Group information and advice

The key to this intervention Talking interventions delivered to groups are usually educational, and encourage people to examine the potential consequences of their choices rather than telling them how to behave.

What is the activity?

Information and advice interventions directed at groups can stand alone or be part of a larger event. During a fixed time slot, participants hear about HIV prevention from trained health promoters, and can gain advice regarding specific issues (for instance, during a Question and Answer session). Information is imparted in an engaging format. Depending on the setting, group facilitators should also be able to signpost relevant services, provide sexual health resources, and provide one-to-one information and advice where required (or make arrangements to do so at a later time).

Groupwork interventions and support groups offer a more therapeutic and developmental approach over longer periods of time and are discussed elsewhere.

Strengths and limitations

Educational events help to give a sense that sexual health is an issue for open discussion among African people. Hearing information from a trusted expert, and having an opportunity to ask questions can increase motivation to seek further interventions and services.

The administration, advertising and delivery of events require considerable time, effort and skill. For these reasons they can be cost intensive, yet their unit cost (cost per service user) can be lower than many other face-to-face interventions because many more people can benefit.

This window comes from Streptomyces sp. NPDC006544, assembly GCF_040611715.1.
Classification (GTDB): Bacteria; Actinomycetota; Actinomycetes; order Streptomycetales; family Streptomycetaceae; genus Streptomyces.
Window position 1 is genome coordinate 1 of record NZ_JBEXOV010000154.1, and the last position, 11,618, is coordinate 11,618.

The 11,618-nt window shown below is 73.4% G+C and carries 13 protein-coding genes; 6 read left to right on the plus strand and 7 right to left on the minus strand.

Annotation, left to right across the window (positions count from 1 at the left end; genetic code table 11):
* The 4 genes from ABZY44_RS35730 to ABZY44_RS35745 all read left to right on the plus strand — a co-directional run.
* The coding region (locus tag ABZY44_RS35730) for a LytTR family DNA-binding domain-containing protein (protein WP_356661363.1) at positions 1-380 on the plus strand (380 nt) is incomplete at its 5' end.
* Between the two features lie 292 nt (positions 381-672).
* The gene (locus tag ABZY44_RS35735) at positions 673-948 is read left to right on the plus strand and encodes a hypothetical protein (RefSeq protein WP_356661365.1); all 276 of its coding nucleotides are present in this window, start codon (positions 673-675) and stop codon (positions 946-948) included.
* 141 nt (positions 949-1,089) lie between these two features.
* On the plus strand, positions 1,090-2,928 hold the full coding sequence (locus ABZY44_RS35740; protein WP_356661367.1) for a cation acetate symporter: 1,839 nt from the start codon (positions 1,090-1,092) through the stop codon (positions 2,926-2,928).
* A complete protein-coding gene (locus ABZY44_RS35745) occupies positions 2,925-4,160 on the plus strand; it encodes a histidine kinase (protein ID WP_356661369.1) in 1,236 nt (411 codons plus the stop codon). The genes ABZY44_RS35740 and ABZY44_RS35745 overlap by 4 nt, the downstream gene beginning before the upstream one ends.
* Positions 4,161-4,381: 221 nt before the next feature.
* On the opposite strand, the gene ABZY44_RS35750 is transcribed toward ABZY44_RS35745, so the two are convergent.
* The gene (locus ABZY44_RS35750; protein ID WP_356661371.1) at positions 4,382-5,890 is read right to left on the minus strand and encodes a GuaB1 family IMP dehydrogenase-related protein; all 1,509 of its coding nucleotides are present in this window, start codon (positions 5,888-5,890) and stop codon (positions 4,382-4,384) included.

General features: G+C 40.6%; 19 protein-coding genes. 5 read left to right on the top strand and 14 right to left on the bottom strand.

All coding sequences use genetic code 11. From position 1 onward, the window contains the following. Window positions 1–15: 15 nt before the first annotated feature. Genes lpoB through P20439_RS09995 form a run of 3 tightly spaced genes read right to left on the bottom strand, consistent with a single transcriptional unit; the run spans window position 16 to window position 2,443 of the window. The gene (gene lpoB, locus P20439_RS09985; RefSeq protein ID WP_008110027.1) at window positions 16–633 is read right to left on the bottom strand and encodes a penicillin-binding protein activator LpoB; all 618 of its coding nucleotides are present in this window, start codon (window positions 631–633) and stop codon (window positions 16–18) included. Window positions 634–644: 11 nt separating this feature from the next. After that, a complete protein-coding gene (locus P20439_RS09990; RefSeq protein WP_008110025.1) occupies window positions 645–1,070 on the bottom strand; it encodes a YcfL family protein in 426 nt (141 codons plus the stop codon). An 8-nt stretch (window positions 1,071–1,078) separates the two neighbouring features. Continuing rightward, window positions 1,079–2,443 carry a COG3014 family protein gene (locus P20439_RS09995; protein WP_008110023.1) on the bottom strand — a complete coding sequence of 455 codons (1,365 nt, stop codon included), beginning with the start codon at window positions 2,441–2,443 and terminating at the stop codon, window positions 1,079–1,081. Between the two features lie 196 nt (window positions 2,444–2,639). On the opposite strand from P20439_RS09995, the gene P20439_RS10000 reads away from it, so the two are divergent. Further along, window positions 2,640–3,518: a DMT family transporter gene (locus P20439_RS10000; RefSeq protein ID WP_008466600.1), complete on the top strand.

These interventions are topic-led rather than client-based. Therefore, some people in any given group will hear things they already know, and some will miss out on things that they would have liked to have known. Information-giving on its own does not meet all HIV prevention needs. In particular, it does not help to address situations where a person’s limited power prevents them from avoiding HIV transmission.

Where does it happen?

These interventions are often delivered face-to-face by facilitators who can speak to large or small groups. They usually last an hour or two, and can be part of a larger event. Such events may require the organisation of formal venues and catering, whereas smaller informal settings, such as family homes can also be used. Settings include (but are not limited to):

  • cultural and community venues (such as town halls, libraries, churches);
  • commercial venues (such as pubs, clubs, hotels or conference facilities);